If enacted, the provision would have created a patchwork of building codes across the state. That would have caused uncertainty and a lack of continuity in the construction industry. The provision would also open the door to communities such as Brookline, which attempted to ban the installation of gas and oil pipes in new and renovated buildings. Stating that it would undermine the state’s building and gas codes along with the authority of the Board of State Examiners of Plumbers and Gasfitters, Attorney General Maura Healey disapproved the town’s bylaw.

The Brookline example highlights other potential problems with the proposed net-zero flex code. By uniformly banning gas, the town’s restrictions would have imposed a financial burden on homeowners, businesses, and organizations. They would have had to rely on electricity, which costs considerably more than gas, to heat their homes and buildings. It would have also increased the construction costs of new buildings in Brookline.

Higher construction costs are one of the primary objections to the net-zero code. For example, it is estimated that a typical two-story home would cost as much as $83,500 more to build. That would have a chilling effect on the development of affordable housing and other types of construction. It’s challenging enough for working families seeking housing in the Boston area; adoption of the code would make it that much more difficult. Also, it would discourage development of new projects, thereby taking jobs away from working men and women in the construction industry.

“This is a well-intended law,” says Andrew DeAngelo, director of public affairs for the GBPCA. “But it has unintended negative consequences.”

Despite its informal characterization as a “flex” code, another problem with the legislation is its inflexibility. Should a community choose to outright ban all gas piping in new buildings for example, it would mandate a hatchet, rather than a scalpel, be used to help control carbon emissions. Rigid regulations may impose unnecessarily expensive technology that would make it prohibitive for developers and owners to proceed with projects. Some may not have the ability to scale up. Given some latitude, developers may be able to find ways to decarbonize faster and less expensively.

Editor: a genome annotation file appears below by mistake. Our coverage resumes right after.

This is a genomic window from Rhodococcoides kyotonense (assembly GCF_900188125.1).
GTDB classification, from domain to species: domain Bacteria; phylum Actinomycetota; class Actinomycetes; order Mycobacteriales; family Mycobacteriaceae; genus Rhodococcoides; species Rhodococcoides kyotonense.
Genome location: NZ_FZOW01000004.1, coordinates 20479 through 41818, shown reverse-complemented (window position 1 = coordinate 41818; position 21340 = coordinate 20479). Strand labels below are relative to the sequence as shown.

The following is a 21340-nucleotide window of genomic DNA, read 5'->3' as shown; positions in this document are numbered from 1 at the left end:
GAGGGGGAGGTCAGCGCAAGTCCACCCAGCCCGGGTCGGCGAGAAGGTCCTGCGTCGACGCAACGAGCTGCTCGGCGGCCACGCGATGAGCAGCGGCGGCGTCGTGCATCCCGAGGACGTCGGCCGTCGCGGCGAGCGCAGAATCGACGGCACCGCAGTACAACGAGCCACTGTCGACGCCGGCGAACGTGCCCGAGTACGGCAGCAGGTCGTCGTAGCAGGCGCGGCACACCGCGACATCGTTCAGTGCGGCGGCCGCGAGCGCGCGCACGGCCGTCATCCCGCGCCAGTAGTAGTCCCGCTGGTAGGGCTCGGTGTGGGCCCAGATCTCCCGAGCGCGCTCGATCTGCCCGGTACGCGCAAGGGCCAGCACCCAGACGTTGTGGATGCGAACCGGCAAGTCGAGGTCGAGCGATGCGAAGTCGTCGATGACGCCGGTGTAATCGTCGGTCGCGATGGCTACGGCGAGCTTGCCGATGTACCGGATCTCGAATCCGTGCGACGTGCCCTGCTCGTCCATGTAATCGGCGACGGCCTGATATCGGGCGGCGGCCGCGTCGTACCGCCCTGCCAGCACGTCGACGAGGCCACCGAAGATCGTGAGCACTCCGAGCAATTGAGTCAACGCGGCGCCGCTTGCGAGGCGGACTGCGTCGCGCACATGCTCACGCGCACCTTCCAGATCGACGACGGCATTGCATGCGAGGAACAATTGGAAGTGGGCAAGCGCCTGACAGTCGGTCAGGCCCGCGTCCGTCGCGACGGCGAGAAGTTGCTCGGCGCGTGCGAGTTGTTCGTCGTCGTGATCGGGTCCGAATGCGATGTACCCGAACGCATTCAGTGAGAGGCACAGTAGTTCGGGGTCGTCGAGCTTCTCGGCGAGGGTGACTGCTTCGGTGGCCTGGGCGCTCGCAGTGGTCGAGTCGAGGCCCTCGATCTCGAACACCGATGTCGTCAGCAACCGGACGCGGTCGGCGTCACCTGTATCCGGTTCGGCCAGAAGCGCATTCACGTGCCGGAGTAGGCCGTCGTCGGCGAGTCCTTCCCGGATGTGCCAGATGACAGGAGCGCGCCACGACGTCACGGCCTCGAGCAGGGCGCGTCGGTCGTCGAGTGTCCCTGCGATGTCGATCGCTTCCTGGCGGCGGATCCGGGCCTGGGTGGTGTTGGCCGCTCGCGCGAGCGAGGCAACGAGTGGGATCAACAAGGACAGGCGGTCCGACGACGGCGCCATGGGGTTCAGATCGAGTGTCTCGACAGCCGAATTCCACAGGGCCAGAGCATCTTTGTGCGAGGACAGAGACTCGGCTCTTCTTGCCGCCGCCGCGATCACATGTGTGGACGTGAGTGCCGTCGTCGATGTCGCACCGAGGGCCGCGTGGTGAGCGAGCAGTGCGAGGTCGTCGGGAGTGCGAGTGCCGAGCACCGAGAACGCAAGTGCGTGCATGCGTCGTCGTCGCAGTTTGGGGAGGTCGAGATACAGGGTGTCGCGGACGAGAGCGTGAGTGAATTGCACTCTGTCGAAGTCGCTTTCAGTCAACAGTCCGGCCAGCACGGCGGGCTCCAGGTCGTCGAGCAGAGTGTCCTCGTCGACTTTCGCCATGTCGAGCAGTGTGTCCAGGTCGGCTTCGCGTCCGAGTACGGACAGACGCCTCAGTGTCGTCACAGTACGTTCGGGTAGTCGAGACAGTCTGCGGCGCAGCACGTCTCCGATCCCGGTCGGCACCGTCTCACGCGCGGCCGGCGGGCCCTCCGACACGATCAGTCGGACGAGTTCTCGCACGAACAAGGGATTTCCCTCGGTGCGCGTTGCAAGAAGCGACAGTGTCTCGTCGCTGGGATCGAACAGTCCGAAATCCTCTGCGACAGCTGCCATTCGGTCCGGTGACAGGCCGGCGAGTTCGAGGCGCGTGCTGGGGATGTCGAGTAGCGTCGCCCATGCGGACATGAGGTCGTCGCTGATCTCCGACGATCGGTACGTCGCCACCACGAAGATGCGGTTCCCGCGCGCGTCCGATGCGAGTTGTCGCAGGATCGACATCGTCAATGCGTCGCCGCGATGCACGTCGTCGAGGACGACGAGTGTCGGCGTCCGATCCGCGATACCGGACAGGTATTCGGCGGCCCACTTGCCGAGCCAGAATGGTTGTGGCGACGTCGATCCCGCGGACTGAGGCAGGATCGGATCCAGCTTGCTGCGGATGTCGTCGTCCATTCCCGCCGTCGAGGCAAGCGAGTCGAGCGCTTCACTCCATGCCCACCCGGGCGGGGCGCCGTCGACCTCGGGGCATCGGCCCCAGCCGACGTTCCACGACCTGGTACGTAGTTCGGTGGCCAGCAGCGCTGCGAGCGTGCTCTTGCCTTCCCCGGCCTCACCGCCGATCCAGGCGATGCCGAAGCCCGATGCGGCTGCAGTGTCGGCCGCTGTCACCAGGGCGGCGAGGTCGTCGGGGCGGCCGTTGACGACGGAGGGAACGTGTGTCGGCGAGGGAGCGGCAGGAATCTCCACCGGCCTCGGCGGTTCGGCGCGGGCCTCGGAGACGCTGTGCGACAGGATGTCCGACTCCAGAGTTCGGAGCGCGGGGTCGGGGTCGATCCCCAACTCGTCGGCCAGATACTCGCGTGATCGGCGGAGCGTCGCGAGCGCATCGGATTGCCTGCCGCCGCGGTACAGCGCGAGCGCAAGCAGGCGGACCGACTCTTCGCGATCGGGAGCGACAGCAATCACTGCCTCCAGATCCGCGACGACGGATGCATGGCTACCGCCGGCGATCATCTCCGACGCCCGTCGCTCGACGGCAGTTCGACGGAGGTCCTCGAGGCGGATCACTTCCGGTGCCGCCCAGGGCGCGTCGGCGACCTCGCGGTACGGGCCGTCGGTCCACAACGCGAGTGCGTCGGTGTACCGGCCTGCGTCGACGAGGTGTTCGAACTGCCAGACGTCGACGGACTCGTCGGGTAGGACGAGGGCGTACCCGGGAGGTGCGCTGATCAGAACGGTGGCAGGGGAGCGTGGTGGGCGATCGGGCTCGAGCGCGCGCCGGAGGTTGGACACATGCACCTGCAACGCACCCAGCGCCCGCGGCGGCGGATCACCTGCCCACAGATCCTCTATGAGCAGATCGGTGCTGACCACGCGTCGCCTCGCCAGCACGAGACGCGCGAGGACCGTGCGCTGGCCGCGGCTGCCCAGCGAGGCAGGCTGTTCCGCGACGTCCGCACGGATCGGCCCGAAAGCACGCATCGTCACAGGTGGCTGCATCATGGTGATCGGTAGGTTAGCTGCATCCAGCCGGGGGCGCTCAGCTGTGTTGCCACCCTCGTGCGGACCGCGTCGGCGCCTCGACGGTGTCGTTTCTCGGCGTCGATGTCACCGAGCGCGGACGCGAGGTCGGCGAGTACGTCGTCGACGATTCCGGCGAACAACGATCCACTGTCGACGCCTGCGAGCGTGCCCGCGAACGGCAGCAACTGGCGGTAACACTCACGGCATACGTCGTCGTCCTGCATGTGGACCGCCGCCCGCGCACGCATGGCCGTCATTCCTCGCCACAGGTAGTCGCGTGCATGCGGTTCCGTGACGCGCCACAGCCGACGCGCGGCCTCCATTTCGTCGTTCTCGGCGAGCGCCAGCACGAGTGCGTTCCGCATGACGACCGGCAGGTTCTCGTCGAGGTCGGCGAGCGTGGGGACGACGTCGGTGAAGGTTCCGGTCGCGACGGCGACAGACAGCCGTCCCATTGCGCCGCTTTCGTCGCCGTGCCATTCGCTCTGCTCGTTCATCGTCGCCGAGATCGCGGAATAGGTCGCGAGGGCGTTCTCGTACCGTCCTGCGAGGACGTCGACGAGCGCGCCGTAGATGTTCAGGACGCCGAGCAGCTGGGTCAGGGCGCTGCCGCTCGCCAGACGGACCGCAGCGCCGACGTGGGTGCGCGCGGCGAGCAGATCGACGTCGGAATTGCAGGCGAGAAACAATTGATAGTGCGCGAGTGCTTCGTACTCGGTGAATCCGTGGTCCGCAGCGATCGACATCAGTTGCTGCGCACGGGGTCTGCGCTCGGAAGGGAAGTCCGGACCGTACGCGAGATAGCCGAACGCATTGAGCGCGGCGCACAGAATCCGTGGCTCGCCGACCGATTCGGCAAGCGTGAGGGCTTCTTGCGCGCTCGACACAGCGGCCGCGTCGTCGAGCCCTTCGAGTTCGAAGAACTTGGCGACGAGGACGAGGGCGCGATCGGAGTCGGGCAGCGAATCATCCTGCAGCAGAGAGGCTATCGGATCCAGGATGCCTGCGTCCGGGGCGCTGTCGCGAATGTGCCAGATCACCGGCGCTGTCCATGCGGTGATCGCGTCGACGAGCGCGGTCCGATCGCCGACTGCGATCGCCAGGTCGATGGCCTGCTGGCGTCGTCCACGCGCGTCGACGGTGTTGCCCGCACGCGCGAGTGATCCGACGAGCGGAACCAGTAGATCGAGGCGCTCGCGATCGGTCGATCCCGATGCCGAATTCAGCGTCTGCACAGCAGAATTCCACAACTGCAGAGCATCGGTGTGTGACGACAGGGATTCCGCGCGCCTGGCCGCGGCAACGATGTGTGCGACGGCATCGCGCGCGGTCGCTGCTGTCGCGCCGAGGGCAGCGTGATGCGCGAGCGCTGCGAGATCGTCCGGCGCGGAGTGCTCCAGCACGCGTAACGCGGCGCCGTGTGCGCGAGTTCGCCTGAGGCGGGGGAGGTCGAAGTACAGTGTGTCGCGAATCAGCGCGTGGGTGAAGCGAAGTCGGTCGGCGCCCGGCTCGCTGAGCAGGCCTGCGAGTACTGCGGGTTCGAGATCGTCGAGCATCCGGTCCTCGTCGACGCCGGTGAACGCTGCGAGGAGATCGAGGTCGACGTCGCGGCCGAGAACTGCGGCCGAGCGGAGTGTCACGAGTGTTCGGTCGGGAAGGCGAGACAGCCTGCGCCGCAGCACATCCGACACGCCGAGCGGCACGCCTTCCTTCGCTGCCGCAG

“I understand the desire to move away from gas,” says Tim Fandel, Local 12’s business manager. “We share the goal of addressing climate change and reducing carbon. But we differ on the pathway to getting there.”

Massachusetts, which is already recognized as a leader in climate issues, may need to move away from gas and other fossil fuels as energy sources. But that doesn’t necessarily mean that its cities and towns should ban all piping. DeAngelo points out that much progress is being made on zero-carbon-emission fuel resources such as renewable natural gas, methane, and hydrogen.